Slovenian dialects

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Slovenian dialects can be divided into seven groups. A special case outside of these categories is the Resianische . Since the Slovene language area seldom formed a political unit over the centuries and the various valleys or regions were isolated from each other by the mountainous topography, numerous very different, but also very original dialects developed. These can be summarized in seven groups.

The individual dialects

"German-Windic Dictionary"
Klagenfurt 1789

Upper Carniolan (Slov. Gorenjsko )

Lower Carniolan (Slov. Dolenjsko )


In Primorska , the coastal country , there is a change from [g] to [h], especially in the region around the town of Nova Gorica .

Panonska Slovenščina

Prekmursko ( Prekmurje Slovene )


Styrian-Slovenian (Slov. Štajersko )

This dialect is spoken in the Slovenian region of Štajerska ( Lower Styria , which was formerly part of the Crown Land of Styria) and in the bilingual localities of the Austrian state of Styria, but not in western Lower Styria, where the Carinthian Slovenian comes into play. It is characterized by the presence of the sound ü, which is unknown in the standard Slovenian language, e.g. B. "krüh" for "kruh" (bread). Where the suffix is stressed in the standard language , the stem is usually stressed in Styrian .


Resianic deserves special attention, as it developed very peculiarly with the early breaking of linguistic bridges. Originally Carinthian, it was later based heavily on the coastal landscape before this bridge also broke. From the 19th century it developed its own literary language .

Carinthian Slovenian

The Carinthian dialect branch of Slovene (Slovene: Koroško ) extends beyond the current borders of Carinthia. It is spoken in the bilingual areas that belonged to the Duchy of Carinthia until 1918 (i.e., in addition to the current state, the upper Canal Valley around Tarvisio and the Mießen Valley ). In addition, the Carinthian-Slovenian dialect form is widespread in the Slovene Rateče ( German : Ratschach ), a village in the Upper Carniola (Gorenjska), and in the Lower Styrian Drau Valley . The Carinthian dialects are particularly original.

The dialects of the Carinthian Slovenes can be divided into:

Jauntalerisch is characterized by the pure pronunciation of the palate sounds, often nasal treatment of the A-vowel and by the addition of an š in front of the demonstrative pronoun ( što, štu, šteka ), after these characteristics the inhabitants of these areas are also called Štekarji . The Obirmundart , which is influenced by Upper Carniolan , can be seen as a subgroup of Jauntal .
Rosy throat
Rosentalerisch is characterized by the frequent use of the semi-vowel, a far-reaching exchange of the E sound and a consequent assimilation of the vowel preceding the L in final syllables. Furthermore, the K between vowels is pronounced as a crack and at the beginning and end of a syllable as a zero sound.
Gailtalerisch is characterized by a considerable number of archaisms.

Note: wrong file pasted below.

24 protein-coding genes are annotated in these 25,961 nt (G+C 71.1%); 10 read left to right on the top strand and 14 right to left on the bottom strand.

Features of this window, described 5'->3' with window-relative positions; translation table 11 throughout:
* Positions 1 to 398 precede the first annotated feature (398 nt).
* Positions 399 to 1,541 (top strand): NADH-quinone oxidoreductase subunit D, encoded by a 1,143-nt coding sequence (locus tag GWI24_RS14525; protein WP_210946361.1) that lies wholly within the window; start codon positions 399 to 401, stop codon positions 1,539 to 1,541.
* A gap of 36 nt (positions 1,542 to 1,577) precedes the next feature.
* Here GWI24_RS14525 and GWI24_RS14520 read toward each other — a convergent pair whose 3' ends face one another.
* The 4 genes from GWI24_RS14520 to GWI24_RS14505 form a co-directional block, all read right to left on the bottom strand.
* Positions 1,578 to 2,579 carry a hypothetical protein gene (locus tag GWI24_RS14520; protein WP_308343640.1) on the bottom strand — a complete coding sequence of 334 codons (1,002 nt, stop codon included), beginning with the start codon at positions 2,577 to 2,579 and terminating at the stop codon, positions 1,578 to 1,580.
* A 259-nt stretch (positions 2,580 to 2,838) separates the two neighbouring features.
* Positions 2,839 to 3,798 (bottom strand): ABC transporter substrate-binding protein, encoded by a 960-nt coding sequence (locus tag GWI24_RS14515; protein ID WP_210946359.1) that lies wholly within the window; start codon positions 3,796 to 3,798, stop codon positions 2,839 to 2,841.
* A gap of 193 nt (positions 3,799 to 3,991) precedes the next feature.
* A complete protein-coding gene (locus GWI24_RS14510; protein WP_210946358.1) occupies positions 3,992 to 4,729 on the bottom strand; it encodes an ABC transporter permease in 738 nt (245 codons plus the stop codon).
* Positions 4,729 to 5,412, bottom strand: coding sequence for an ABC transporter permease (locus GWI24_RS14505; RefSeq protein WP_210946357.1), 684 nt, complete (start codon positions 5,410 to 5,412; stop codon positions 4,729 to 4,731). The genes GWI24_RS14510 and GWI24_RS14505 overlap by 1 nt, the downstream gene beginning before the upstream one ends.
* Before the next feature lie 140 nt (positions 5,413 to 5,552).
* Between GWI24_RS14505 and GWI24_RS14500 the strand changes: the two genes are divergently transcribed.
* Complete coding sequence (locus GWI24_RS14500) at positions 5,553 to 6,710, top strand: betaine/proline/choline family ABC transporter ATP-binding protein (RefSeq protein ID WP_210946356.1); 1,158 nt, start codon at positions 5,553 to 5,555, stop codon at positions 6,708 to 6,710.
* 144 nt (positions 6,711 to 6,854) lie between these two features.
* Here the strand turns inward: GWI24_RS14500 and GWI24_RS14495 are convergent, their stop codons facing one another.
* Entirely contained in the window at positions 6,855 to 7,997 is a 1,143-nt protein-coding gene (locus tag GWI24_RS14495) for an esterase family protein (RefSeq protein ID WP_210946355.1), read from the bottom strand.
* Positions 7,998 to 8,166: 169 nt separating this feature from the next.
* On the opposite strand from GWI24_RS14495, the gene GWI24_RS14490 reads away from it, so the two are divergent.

In today's German-speaking areas, the Slavic subsoil can be identified by place and field names up to the upper Möll valley. In addition, the German and Slovenian dialects of Carinthia have influenced each other in sound and vocabulary over the centuries.

See also: Windisch theory
The term Windisch ( Wendisch in northern Germany ) was originally used in German-speaking countries for all Slavic languages, and especially in southern Austria as the name for the Slovenian language. As a collective term for the Slovene dialects spoken in Carinthia, it is still used in part to this day (especially by German national circles). However, since this term is historically burdened, it is rejected by a large part of the Carinthian Slovenes. In the censuses, Windisch is listed as a separate language category alongside Slovenian.

Linguistic phenomena

Change from [g] to [h]

In many Slovene dialects, the replacement of the consonant [g] with [h] - not to be confused with [x], which is given in Slovene as "h" - is striking. The name "Gregor" is then z. B. pronounced as "hrehor". This phenomenon occurs in the coastal region (Primorsko), in Upper Carniola and in Carinthia.

This g / h change occurs more often in the Slavic languages ​​and often differentiates the individual languages ​​from one another (e.g. border is called hranice in Czech, granica in Croatian; city in Russian gorod, in Ukrainian horod).

Individual evidence

  1. PANONSKA NAREČJA  ( page no longer available , search in web archivesInfo: The link was automatically marked as defective. Please check the link according to the instructions and then remove this notice. (Slovenian, accessed June 13, 2010)@1@ 2Template: Dead Link /  
  2. ^ Carl Pečnik: Practical textbook of the Slovenian language for self-teaching: Theoret.-Prakt. Appendix Hartleben Verlag, Vienna / Leipzig undated [1919], p. 106 ff. ( Entry of the sixth edition in the catalog of the German National Library )
  3. ↑ In 2014 the spoken Slovenian dialect from Radsberg, which is included in the dialect of the Klagenfurt field , was published in its current form in dialectal episodes and cheerful village stories by Tomaž Ogris in book form and on CD-ROM in the book Vamprat pa Hana . Tomaž Ogris: Vamprat pa Hana, Domislice, čenče, šale, laži . Klagenfurt / Celovec, Drava Verlag 2014, ISBN 978-3-85435-748-3 .
  4. ↑ Book cover: Archived copy ( Memento of the original from March 4, 2016 in the Internet Archive ) Info: The archive link was inserted automatically and has not yet been checked. Please check the original and archive link according to the instructions and then remove this notice. @1@ 2Template: Webachiv / IABot /

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